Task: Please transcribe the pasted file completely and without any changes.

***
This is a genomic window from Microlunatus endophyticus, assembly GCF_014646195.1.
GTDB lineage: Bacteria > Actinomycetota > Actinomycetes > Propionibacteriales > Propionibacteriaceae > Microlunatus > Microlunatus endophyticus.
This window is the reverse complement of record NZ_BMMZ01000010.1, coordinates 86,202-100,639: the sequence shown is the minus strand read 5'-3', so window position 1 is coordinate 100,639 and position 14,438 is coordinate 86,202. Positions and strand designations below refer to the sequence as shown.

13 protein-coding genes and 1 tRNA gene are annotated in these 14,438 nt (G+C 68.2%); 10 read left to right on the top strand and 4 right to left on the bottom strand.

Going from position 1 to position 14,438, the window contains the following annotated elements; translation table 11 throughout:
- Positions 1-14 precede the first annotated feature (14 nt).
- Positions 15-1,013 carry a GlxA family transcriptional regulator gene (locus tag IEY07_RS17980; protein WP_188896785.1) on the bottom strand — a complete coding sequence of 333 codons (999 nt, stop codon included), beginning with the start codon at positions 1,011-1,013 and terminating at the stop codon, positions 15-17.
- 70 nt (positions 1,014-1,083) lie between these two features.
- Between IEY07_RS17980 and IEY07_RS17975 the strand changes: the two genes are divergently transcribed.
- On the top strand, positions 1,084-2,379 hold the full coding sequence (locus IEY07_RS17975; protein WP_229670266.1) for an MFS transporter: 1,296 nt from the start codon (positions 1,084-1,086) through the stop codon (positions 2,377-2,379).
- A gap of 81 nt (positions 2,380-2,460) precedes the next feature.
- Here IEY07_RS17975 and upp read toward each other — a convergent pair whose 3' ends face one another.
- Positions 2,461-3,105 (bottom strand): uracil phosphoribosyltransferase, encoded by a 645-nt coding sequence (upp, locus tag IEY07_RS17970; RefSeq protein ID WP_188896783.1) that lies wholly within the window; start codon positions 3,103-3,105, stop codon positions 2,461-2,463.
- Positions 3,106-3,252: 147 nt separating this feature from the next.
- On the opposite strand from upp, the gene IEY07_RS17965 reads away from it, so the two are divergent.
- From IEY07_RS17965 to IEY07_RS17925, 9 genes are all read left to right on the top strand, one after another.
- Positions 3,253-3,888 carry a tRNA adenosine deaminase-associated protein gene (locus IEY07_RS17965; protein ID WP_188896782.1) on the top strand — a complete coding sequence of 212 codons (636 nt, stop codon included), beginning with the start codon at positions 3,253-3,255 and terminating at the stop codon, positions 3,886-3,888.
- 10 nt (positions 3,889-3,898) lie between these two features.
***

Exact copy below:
This is a genomic window from Microlunatus endophyticus, assembly GCF_014646195.1.
GTDB lineage: Bacteria > Actinomycetota > Actinomycetes > Propionibacteriales > Propionibacteriaceae > Microlunatus > Microlunatus endophyticus.
This window is the reverse complement of record NZ_BMMZ01000010.1, coordinates 86,202-100,639: the sequence shown is the minus strand read 5'-3', so window position 1 is coordinate 100,639 and position 14,438 is coordinate 86,202. Positions and strand designations below refer to the sequence as shown.

13 protein-coding genes and 1 tRNA gene are annotated in these 14,438 nt (G+C 68.2%); 10 read left to right on the top strand and 4 right to left on the bottom strand.

Going from position 1 to position 14,438, the window contains the following annotated elements; translation table 11 throughout:
- Positions 1-14 precede the first annotated feature (14 nt).
- Positions 15-1,013 carry a GlxA family transcriptional regulator gene (locus tag IEY07_RS17980; protein WP_188896785.1) on the bottom strand — a complete coding sequence of 333 codons (999 nt, stop codon included), beginning with the start codon at positions 1,011-1,013 and terminating at the stop codon, positions 15-17.
- 70 nt (positions 1,014-1,083) lie between these two features.
- Between IEY07_RS17980 and IEY07_RS17975 the strand changes: the two genes are divergently transcribed.
- On the top strand, positions 1,084-2,379 hold the full coding sequence (locus IEY07_RS17975; protein WP_229670266.1) for an MFS transporter: 1,296 nt from the start codon (positions 1,084-1,086) through the stop codon (positions 2,377-2,379).
- A gap of 81 nt (positions 2,380-2,460) precedes the next feature.
- Here IEY07_RS17975 and upp read toward each other — a convergent pair whose 3' ends face one another.
- Positions 2,461-3,105 (bottom strand): uracil phosphoribosyltransferase, encoded by a 645-nt coding sequence (upp, locus tag IEY07_RS17970; RefSeq protein ID WP_188896783.1) that lies wholly within the window; start codon positions 3,103-3,105, stop codon positions 2,461-2,463.
- Positions 3,106-3,252: 147 nt separating this feature from the next.
- On the opposite strand from upp, the gene IEY07_RS17965 reads away from it, so the two are divergent.
- From IEY07_RS17965 to IEY07_RS17925, 9 genes are all read left to right on the top strand, one after another.
- Positions 3,253-3,888 carry a tRNA adenosine deaminase-associated protein gene (locus IEY07_RS17965; protein ID WP_188896782.1) on the top strand — a complete coding sequence of 212 codons (636 nt, stop codon included), beginning with the start codon at positions 3,253-3,255 and terminating at the stop codon, positions 3,886-3,888.
- 10 nt (positions 3,889-3,898) lie between these two features.